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BLOOD OF ROSES (A Novella of Edward IV’s Victory at Towton)

Richard, Duke of York and his second son Edmund were killed at the battle of Wakefield at the bitter end of  1460. Within weeks, the Duke’s eldest son Edward was on the road with a mighty army, seeking revenge–and a crown.

The novella BLOOD OF  ROSES by J.P. Reedman covers the period  from the Duke’s death to Edward’s Coronation on June 28 1461. Edward’s early battles are curiously sidelined  in most fiction, despite their importance, while his amorous pursuits often seem to take the fore! This ‘slice of life’ fiction book tries to redress that balance slightly.

In February 1461 Edward fought the first of his battles for the throne at Mortimer’s Cross, where the parhelion, the Three Suns, appeared  in the sky. Edward sensed the fear and doubt growing in his men at the sight of this phenomena, and, aged only 18, showed great cleverness in convincing them it was a GOOD omen–the sign of the Holy Trinity. The battle went decively for the Yorkists, with Jasper Tudor’s father Owen being executed in Hereford’s town square. Legend says a deranged lady took his head and sat on the market cross crooning to it as she brushed its hair…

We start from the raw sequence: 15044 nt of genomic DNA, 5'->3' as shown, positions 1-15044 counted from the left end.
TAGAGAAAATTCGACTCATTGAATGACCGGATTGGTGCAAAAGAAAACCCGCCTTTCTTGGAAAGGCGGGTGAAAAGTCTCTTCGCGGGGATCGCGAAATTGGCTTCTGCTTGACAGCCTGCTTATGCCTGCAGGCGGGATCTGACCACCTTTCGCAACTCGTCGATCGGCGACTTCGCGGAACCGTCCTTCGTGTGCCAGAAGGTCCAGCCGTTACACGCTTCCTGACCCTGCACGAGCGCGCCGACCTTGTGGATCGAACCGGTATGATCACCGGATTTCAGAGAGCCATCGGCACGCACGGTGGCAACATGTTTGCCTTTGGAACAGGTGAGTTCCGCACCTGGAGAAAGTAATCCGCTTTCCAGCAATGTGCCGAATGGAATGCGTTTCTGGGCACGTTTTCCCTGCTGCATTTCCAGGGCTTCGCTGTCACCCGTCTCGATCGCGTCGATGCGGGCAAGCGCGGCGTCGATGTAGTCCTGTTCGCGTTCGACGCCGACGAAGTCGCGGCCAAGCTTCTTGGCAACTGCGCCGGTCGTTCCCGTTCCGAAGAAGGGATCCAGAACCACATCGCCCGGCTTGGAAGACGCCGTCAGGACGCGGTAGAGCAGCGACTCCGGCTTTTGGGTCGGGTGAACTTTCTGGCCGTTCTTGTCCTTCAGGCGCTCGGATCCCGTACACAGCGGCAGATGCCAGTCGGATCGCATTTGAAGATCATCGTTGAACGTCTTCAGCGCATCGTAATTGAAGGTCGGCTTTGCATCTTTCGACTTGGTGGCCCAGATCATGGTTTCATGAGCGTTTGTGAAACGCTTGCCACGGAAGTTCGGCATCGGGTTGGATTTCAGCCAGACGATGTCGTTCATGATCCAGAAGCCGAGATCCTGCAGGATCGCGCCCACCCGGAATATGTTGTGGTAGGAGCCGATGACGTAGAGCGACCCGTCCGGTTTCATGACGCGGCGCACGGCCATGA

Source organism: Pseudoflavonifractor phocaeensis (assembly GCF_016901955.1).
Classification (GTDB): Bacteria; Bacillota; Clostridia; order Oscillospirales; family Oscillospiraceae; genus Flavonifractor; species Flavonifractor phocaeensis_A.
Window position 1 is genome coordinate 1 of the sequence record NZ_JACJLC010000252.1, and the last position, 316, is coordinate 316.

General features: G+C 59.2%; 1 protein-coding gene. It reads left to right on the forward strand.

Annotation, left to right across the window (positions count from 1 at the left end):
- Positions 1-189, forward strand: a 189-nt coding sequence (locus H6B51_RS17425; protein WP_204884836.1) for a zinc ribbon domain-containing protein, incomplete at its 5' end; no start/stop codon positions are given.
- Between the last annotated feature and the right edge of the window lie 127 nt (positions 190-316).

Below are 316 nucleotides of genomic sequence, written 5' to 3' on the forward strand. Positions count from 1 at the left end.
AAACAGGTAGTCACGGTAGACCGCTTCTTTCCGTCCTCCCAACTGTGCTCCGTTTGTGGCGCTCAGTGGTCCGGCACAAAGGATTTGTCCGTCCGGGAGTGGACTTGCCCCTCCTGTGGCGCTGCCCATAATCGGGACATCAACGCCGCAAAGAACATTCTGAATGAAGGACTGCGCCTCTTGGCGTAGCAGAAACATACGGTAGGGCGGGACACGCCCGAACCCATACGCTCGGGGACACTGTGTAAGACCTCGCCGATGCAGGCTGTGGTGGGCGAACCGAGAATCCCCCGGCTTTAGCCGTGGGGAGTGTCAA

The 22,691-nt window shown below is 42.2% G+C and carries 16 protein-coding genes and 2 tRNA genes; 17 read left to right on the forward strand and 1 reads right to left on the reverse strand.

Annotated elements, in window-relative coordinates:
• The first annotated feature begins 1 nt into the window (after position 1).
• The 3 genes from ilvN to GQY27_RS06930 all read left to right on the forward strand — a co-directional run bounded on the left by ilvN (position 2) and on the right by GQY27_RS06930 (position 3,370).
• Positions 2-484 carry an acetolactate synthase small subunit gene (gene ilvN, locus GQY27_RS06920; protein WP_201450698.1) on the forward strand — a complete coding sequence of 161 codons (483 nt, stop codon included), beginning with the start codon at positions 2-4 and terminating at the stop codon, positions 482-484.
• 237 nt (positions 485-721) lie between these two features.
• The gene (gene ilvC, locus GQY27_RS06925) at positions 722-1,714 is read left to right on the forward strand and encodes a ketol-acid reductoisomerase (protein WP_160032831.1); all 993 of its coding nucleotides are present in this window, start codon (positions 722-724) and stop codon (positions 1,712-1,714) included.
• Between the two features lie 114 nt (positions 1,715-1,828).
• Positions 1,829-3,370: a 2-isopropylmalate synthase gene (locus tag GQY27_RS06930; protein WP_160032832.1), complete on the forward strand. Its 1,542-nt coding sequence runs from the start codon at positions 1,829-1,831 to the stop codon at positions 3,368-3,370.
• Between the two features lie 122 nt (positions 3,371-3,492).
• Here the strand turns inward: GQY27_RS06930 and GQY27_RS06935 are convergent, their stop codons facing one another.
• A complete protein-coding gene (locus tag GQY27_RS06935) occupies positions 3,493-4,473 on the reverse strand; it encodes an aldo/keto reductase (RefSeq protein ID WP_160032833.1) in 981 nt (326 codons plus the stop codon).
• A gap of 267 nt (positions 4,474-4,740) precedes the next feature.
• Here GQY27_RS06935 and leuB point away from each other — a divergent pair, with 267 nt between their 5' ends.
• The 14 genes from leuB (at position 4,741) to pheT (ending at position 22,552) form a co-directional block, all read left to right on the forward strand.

With Edward were the Croft family of Croft Castle, which is on the Welsh borders. This is the family made famous by the letter sent from Ludlow to the Duke of York by his young sons, Edward and Edmund, asking for bonnets and other items. At first reading, one section of the letter seems to  be against bullying behaviour by the Croft sons, who were also at Ludlow, but is in fact, on second reading,  against the ‘odious and demeaning’ treatment of them, a fact recently noted by Dr John Ashdown-Hill. Richard Croft went on to serve Edward IV (so clearly no  friction there!), then Richard III and Henry Tudor.

Mortimer’s Cross was a great victory but there was then a distinct setback when the Earl of Warwick was defeated by the Lancastrians at St Albans, and King Henry, until then a Yorkist prisoner, taken  to rejoin his wife, Margaret of Anjou. Nonetheless, Edward entered London and was proclaimed king, although he sworehe would not wear the crown until he had defeated his enemies utterly. Gathering his army, he began a hard march north.

At Ferrybridge, the Lancastrians attacked the Yorkists over the damaged bridge crossing the Aire, in a night-raid led by Lord Clifford, the presumed murderer of Edmund of Rutland, who had appeared suddenly with his ‘chosen’ men, the Flower of Craven. At first the Yorkists were thrown into disarray, with Lord Fitzwalter being hewn down the moment he stepped from his tent to see what the commotion outside was about. Luckily, William Neville, Lord Fauconberg, the most experienced commander of the Yorkist host, took the lead and crossed near Castleford to attack the Lancastrian flank. Fauconberg was a small-framed man, often described as ‘little Fauconberg’ who had a long military career, having served in France, including at the famous Siege of Orleans. He was an uncle of Edward, being the third son of Ralph Neville, Earl of Westmorland and his wife Joan Beaufort (Edward’s maternal grandparents.) Fauconberg  made short work of Clifford’s Flower of Craven, and Clifford himself was killed, mostly like by an arrow when removing his gorget.